Applying these general considerations and Restatement (Second) § 302 to the case of beneficiaries under a will, the following analysis emerges. The underlying contract is that between the testator and the attorney for the drafting of a will. The will, providing for one or more named beneficiaries, clearly manifests the intent of the testator to benefit the legatee. Under Restatement (Second) § 302(1), the recognition of the "right to performance in the beneficiary" would be "appropriate to effectuate the intention of the parties" since the estate either cannot or will not bring suit. Since only named beneficiaries can bring suit, they meet the first step standing requirement of § 302.[8] Being named beneficiaries of the will, the legatees are intended, rather than incidental, beneficiaries who would be § 302(1)(b) beneficiaries for whom "the circumstances indicate that the promisee intends to give the beneficiary the benefit of the promised performance." In the case of a testator-attorney contract, the attorney is the promisor, promising to draft a will which carries out the testator's intention to benefit the legatees. The testator is the promisee, who intends that the named beneficiaries have the benefit of the attorney's promised performance. The circumstances which clearly indicate the testator's intent to benefit a named legatee are his arrangements with the attorney and the text of his will.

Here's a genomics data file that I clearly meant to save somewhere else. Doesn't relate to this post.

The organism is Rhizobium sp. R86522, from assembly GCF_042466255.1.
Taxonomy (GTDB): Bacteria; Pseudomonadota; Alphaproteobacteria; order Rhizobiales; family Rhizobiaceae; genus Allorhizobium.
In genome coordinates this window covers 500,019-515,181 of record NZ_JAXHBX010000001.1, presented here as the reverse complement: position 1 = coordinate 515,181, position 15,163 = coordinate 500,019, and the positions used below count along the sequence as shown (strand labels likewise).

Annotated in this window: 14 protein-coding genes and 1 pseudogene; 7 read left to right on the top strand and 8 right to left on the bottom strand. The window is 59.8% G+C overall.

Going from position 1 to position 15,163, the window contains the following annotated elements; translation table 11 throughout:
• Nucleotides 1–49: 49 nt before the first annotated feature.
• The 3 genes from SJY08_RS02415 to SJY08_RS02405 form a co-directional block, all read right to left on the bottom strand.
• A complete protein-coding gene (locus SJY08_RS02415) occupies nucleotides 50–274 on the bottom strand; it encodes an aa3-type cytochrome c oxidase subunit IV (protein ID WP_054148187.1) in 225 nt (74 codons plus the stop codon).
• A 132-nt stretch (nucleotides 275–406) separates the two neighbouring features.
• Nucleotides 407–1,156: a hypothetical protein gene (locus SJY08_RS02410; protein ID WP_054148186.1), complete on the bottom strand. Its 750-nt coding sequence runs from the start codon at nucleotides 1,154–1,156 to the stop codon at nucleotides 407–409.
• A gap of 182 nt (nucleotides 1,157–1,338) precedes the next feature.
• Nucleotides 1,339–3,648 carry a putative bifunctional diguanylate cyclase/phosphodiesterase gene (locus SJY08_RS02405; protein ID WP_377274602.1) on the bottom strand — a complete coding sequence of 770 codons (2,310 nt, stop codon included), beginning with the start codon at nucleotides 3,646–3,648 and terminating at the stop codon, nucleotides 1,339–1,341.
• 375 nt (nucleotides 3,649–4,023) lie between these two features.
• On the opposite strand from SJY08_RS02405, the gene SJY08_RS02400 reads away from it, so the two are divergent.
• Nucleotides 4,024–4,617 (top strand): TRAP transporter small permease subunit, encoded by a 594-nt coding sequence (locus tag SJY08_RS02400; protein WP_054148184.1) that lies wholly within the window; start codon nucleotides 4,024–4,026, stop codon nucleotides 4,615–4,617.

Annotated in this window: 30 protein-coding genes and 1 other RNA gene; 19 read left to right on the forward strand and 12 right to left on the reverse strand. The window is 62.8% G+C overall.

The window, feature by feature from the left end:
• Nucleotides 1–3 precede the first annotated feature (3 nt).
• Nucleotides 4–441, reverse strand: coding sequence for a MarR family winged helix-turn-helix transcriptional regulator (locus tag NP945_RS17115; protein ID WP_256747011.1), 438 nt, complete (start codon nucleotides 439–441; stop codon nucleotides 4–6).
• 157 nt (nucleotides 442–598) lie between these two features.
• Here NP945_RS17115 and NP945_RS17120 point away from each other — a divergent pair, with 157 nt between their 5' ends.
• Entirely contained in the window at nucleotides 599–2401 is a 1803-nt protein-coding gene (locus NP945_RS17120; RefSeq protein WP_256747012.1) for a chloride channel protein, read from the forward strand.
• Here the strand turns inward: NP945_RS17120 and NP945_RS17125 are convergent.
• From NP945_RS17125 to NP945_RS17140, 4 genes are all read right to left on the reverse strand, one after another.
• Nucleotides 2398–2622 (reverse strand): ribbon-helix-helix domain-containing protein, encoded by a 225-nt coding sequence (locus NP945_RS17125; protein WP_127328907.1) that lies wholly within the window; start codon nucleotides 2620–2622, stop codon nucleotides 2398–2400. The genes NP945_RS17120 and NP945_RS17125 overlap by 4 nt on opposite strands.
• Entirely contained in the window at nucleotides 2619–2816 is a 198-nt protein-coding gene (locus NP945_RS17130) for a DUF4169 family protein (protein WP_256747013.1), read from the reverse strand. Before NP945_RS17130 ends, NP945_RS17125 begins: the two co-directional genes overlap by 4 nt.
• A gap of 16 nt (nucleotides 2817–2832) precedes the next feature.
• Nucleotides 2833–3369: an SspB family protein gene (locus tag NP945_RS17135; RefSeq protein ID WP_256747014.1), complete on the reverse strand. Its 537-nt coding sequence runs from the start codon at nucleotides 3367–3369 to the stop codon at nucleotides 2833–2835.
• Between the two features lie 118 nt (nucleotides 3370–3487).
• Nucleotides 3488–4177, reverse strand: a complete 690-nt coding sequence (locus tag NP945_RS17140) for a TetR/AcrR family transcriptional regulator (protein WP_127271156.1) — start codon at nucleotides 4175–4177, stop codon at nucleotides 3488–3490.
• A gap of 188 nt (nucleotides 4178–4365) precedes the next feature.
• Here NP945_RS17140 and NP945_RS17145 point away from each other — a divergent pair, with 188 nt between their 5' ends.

Appellants argue that if we are to find any cause of action, it must be in tort (trespass) rather than in contract *62 (assumpsit). They cite Heyer v. Flaig, supra, in support of this contention:

This latter theory of recovery [third party beneficiary contractual remedy], however, is conceptually superfluous since the crux of the action must lie in tort in any case: there can be no recovery without negligence.